Improving Emotional Intelligence

Peter Salovey and John Mayer defined emotional intelligence as a form of social intelligence that “involves the ability to monitor one’s own and others’ feelings and emotions, to discriminate among them, and to use this information to guide one’s thinking and actions’. Daniel Goleman echoes this, observing that emotional intelligence is the “ability to manage our own emotions”.

Mayer and Salovey noted that emotional intelligence is “the ability to perceive emotions, to access and generate emotions so as to assist thought, to understand emotions and emotional knowledge, and reflectively regulate emotions so as to promote emotional and intellectual growth” – this implies that emotions can be managed and developed. Daniel Goleman cites Mayer as concluding that “Emotional Intelligence develops with age and experience”. Goleman also proposes that, all other factors being equal, emotional intelligence can have a dramatic effect on how successful someone is, especially in the workplace, and that employees with extremely high levels of emotional intelligence can be twice as productive as someone with average emotional intelligence. So it would seem that if emotional intelligence is indeed responsible for success or achievement and we can actually improve and develop our emotional intelligence, then it should be a key part of our personal development.

The problem is then emotional intelligence is not just a cognitive phenomenon but it is also determined by biological factors. The amygdala is a small almond shape gland which is rooted at the base of the brain. The amygdala generates a ‘rough guess’ response to stimuli and it bypasses the more logical, rational parts of the brain. It is what is responsible for the fight-or-flight response to danger. The amygdala plays a major part in emotional intelligence and it can have a greater effect on the emotions of some people than in others – that is one reason why some people fly off the handle more than others. The famous marshmallow test conducted by Walter Mischel at Stanford University is a great example of this. In his experiments, Mischel gave a child one marshmallow. He told the child that if they could wait five minutes without eating the treat, they could have two marshmallows. Perhaps unsurprisingly, Mischel found that some children could control their urges and others couldn’t. Amazingly, when these children were tracked down as adolescents, the ones who had resisted the urge to eat the one marshmallow were more socially competent, self-assertive and better able to cope with life. They were less aggressive, less prone to stress or anger and more trustworthy and dependable. Also, the children who had eaten the marshmallow did less well academically, they were less able to verbalise their thoughts, less able to concentrate and less able to focus.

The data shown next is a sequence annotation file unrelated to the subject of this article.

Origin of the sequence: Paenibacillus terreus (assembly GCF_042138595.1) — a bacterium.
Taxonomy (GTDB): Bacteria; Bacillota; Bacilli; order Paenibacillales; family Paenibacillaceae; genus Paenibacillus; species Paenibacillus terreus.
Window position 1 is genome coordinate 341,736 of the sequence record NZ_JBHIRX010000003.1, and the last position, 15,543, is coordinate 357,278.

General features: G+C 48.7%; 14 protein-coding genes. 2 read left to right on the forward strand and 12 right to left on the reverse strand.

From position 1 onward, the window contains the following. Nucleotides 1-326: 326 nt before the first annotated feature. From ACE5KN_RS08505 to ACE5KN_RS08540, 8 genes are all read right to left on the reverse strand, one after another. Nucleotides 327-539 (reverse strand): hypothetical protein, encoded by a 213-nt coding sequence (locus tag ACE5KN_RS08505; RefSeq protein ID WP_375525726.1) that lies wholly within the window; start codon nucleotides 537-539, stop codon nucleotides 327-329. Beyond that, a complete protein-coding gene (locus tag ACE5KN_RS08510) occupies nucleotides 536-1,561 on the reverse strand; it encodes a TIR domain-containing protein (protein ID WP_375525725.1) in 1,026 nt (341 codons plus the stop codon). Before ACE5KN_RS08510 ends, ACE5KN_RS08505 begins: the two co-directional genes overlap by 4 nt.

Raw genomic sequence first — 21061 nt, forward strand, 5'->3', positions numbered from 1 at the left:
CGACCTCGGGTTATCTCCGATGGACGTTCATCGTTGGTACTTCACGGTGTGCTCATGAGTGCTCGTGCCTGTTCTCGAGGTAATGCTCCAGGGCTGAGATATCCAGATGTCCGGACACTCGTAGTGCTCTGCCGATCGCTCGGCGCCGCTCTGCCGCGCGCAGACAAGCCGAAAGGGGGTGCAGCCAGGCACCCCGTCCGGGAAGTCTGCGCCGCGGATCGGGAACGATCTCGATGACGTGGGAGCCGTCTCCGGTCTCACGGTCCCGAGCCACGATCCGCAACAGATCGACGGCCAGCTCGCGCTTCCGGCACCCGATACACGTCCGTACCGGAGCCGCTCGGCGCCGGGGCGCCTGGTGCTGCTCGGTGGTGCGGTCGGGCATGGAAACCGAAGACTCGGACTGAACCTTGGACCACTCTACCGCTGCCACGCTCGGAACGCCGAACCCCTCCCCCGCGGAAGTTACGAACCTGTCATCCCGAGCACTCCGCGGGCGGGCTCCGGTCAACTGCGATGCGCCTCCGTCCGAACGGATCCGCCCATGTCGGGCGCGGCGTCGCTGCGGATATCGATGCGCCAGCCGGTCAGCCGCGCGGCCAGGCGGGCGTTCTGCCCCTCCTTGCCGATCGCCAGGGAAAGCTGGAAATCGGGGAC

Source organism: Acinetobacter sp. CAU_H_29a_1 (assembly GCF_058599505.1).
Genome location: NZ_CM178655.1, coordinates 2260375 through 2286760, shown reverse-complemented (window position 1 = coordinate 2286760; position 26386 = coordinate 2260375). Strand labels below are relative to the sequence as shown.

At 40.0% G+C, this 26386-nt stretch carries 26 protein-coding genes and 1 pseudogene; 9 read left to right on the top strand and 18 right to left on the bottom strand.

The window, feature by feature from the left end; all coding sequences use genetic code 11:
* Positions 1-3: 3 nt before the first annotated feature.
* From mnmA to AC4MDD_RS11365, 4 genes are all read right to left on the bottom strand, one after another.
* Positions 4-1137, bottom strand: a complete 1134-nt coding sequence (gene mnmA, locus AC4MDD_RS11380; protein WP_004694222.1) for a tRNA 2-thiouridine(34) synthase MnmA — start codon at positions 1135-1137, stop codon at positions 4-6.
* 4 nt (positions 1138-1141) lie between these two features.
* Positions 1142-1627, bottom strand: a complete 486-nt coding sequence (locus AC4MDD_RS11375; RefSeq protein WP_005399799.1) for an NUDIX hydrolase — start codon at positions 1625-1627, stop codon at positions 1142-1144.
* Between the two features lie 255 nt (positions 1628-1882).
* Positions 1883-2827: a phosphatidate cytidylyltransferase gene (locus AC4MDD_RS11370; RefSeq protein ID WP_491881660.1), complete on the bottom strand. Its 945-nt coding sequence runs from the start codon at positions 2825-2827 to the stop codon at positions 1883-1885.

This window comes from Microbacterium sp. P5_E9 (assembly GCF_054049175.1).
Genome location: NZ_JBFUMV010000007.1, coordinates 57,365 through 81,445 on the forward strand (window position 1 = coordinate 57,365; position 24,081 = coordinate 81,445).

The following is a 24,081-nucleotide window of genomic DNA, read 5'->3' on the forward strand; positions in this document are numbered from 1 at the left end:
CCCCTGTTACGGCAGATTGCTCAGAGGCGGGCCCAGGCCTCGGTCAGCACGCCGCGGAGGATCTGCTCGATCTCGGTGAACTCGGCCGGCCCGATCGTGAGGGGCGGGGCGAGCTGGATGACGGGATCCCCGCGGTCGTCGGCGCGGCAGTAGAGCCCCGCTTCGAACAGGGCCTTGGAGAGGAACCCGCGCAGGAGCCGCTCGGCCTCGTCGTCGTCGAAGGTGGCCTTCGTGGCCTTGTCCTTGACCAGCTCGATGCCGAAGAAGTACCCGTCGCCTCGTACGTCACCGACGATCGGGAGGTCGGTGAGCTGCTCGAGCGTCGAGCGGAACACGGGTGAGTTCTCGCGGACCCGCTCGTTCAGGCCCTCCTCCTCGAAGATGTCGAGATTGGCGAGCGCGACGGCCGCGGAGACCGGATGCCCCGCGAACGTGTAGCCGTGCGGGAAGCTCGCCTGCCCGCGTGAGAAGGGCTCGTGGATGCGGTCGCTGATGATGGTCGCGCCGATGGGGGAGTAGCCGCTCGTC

However, extreme levels of IQ are linked to lower levels of emotional intelligence. Have you ever known anyone who was really clever but flew off the handle all the time? Is that you? This is quite a common combination, in fact, the research on emotional intelligence shows that once IQ goes over a certain level (approx 150) then levels of emotional intelligence tend to fall. This does not mean that people with low IQ are high in emotional intelligence, it’s just a common finding which it worth noting.

Cognitive processes also play a big part in our emotional responses to the environment. Have you noticed that some days you are more prone to stress than others. If you’ve had a stressful day at work, are you more likely to snap at your partner when you get home? For most people, the answer is yes. Same brain, but different reactions on different days, depending on your thinking. You have some negative thoughts and the good old amygdala kicks in and before you know it, you are screaming at someone. So it’s a dangerous partnership, negative thinking and an eager-beaver amygdala.

How can I improve my emotional intelligence?

1. The Cognitive Behavioural Therapy framework can help to regulate the thoughts which work with the amygdala to generate emotions. The framework recognises the interrelationship between the cognitive domain (thought) and the affective domain (emotion). Think about how you are thinking (metacognition) and examine your rules, values and beliefs to see if you are making any false or negative associations.

2. Plan ahead. Research has found that the inability to control impulse is related to low emotional intelligence. Therefore, a pre-determined strategy to delay negative impulses can help to negate the effects of our good friend the amygdala. The old advice of ‘count to ten’ is somewhat trite, but it does suggest a good tactic for dealing with the heat of the moment. With major emotional inflation, ten is nowhere near enough, you might need anything from an hour to a day. So, make an agreement with yourself and your family and friends that every time you feel angry or upset, you will give yourself some time and space to calm down before you think logically and rationally about the situation.

3. Tony Robbins’ 6 step change model can help to identify unhelpful negative emotions and replace them with positive emotions.
Further reading:
Daniel Goleman: Emotional Intelligence: Why it can matter more than IQ
Daniel Goleman: Working with Emotional Intelligence
Christine Wilding & Aileen Milne: Teach yourself cognitive behavioural therapy

Danny Sroda is owner and Lead Trainer at Reach Corporate Fitness for Business.

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